God meant for us to minister to others every day and in every circumstance of life. Too often, if we see our lives as a ministry at all, we see it as periods of service broken up by periods when we cannot serve—for example, when we are ill. In other words, when things don’t come easily, when things are not perfect, we are “on break” or “out to lunch.”
If anyone had an excuse for taking a break, it was Paul while he was in prison. Yet he tells the Philippians that he was fulfilling his mission to preach the gospel, “this grace,” even while imprisoned, Phil 1:5-7. God recently taught us this lesson of perpetual ministry in a way we will not soon forget.
Keith had major surgery in May that kept him in the hospital five days. In fact, it kept me in with him since I can more easily communicate with this deaf spouse of 40 years than anyone else can, and I took care of many basic nursing chores too.
We have always made it a point to treat service people as people, not personal slaves or furniture. Many waitresses have told us they remember us from earlier visits precisely because of that. We tried to do the same with the hospital medical staff. We didn’t complain; we didn’t make demands; we took care of our own needs as often as possible, and said please and thank you when we had to ask for something. We never really thought about that—it’s just something we do because the Lord would have us treat everyone kindly and with respect.
One night one of the nurses took me aside and asked about our “religion.” “There’s something different about you,” she said, and gave me an opening to talk with her about the Lord and our church family.
Another night one of the nurses stayed in our room talking to us far longer than she needed in order to accomplish her task. Finally she said with a sigh, “I need to go check on the others, but I’ll be back to talk more when I can.”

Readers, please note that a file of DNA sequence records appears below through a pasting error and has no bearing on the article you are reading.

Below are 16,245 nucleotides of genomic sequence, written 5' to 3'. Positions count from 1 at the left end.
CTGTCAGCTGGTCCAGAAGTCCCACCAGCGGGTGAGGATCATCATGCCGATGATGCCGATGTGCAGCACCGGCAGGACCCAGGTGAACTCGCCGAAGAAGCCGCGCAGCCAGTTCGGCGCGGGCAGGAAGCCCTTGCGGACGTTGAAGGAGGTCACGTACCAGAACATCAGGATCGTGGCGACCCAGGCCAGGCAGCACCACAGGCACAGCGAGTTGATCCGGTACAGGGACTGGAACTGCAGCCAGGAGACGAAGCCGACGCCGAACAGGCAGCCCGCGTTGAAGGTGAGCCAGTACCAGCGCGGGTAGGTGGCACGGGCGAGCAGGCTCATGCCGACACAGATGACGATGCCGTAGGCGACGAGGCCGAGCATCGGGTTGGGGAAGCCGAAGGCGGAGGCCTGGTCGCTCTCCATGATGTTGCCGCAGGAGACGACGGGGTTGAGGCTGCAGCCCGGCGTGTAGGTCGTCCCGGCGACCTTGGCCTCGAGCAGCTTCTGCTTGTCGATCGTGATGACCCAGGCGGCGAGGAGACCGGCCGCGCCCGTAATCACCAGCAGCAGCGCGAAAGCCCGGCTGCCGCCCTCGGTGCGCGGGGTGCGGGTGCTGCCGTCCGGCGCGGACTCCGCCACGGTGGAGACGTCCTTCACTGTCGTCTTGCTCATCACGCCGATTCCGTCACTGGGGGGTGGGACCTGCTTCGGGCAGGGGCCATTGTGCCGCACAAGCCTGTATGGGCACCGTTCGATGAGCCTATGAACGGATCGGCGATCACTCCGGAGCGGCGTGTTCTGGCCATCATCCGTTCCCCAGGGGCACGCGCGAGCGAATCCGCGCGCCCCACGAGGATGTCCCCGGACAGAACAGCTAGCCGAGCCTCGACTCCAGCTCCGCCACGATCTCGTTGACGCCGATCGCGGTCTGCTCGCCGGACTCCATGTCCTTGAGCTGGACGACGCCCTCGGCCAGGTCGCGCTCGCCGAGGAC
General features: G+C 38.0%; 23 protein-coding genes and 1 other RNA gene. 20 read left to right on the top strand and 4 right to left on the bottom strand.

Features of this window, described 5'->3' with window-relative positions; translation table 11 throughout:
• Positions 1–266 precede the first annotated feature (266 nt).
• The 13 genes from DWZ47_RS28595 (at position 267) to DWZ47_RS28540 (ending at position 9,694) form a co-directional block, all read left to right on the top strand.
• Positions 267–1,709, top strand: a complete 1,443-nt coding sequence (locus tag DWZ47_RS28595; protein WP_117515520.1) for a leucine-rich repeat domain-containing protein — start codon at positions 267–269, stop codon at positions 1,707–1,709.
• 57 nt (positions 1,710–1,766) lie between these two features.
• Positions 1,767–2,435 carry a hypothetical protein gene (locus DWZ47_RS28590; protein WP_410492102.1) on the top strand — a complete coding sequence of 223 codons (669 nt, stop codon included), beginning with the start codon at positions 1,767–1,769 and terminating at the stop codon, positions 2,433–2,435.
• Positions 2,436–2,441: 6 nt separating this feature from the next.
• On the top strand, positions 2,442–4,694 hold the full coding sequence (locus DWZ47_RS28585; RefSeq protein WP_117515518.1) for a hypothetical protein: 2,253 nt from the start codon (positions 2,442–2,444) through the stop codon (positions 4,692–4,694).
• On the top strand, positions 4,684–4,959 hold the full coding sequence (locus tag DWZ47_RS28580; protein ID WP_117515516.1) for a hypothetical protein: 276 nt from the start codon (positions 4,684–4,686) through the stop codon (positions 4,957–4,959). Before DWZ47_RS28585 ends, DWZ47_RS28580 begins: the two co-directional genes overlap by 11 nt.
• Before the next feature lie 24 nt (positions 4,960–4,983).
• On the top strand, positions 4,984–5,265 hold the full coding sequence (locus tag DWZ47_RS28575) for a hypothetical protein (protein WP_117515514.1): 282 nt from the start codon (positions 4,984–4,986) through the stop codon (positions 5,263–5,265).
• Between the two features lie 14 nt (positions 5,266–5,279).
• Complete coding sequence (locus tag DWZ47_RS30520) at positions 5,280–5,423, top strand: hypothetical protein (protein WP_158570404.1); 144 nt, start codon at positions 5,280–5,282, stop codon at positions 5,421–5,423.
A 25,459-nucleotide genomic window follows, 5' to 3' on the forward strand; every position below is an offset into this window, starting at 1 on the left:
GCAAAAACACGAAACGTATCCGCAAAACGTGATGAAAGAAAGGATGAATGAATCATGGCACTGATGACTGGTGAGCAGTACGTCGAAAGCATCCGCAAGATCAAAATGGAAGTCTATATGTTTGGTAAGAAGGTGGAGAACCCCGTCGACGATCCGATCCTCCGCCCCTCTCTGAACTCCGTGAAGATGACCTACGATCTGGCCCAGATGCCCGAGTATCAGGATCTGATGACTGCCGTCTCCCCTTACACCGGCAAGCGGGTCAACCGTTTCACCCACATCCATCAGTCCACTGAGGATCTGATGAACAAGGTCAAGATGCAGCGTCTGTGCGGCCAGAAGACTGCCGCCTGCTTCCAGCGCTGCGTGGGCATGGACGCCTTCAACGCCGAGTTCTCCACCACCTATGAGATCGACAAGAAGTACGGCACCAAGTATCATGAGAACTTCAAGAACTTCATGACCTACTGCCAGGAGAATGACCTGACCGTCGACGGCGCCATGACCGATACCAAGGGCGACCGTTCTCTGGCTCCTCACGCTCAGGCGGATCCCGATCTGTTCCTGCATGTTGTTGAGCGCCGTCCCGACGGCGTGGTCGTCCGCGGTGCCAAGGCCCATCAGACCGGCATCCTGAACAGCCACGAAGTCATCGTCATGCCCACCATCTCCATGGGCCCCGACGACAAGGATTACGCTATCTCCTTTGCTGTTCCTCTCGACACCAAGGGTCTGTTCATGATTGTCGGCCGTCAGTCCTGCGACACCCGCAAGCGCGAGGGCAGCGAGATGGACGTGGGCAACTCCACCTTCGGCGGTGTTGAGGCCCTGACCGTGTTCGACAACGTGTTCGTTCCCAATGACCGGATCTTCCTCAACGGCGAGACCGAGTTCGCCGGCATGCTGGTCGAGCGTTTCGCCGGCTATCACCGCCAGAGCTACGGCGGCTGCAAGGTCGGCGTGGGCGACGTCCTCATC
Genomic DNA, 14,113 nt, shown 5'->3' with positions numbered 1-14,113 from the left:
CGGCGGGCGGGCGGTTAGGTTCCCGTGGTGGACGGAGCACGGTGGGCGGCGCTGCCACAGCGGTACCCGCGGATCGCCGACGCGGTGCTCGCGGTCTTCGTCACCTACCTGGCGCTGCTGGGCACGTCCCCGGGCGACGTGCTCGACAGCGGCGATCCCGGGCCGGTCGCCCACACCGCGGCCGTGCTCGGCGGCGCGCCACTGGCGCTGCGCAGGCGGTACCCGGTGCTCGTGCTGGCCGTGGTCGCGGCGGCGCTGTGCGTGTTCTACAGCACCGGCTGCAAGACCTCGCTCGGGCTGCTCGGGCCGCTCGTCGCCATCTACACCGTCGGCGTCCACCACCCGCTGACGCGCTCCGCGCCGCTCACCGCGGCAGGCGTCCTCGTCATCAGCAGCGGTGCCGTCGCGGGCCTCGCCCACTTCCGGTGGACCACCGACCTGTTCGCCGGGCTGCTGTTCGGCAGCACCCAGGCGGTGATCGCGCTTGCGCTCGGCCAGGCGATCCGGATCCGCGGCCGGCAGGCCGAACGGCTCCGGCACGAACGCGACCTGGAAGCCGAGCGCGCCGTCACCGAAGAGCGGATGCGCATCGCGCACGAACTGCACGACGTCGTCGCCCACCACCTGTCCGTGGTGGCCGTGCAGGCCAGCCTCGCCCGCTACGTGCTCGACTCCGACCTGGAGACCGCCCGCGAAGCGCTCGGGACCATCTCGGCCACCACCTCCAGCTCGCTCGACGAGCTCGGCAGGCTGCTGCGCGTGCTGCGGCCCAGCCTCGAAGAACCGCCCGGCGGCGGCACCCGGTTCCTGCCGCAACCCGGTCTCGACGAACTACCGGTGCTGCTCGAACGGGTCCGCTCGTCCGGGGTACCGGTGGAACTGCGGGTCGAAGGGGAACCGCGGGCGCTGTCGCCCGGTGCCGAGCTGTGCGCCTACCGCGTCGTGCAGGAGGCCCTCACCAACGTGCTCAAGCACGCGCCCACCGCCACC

Yet another day, one of the nurses who had been with us for three days was leaving for four days off, and knew that she wouldn’t see us again. She made a point to come say good-bye.
While we were there we handed out tracts and blog cards. We wrote down church addresses and website addresses. We gave out email addresses. Although we had taken those things with us “just in case,” I was shocked at how many we were able to give out, at how many people wanted to talk. We thought we needed their care, but God showed us how to give it right back.
What is happening in your life right now? Don’t assume that you cannot serve when you are physically indisposed. Don’t hang an “out to lunch” sign on your life because you have too much going on right now to pay attention to anyone else. What did Jesus do while he was hanging on the cross? How many did he minister to? His mother, a thief, the very men who drove the nails, and all of us as he died for our sins.
Jesus expects us to live as he did, thinking of others’ needs first. If you have done it long enough, it comes without thought, even in turbulent times, painful times, sorrowful times. The trick is to do it while things are good. Do it in the grocery store. Do it on the freeway. Do it at school and work and when you speak to your neighbor. It must become natural in order to come automatically in trying circumstances. Any difficulty you have, especially when things are easy, is a telling factor—it shows how little you have been working on it.
Service, first, last, always--and regardless of circumstances—that is the motto of a true disciple of Christ.
I want you to know, brothers, that what has happened to me has really served to advance the gospel, so that it has become known throughout the whole imperial guard and to all the rest that my imprisonment is for Christ, Philippians 1:12-13.
To that end keep alert with all perseverance, making supplication for all the saints, and also for me, that words may be given to me in opening my mouth boldly to proclaim the mystery of the gospel, for which I am an ambassador in chains, that I may declare it boldly, as I ought to speak, Ephesians 6:18-20.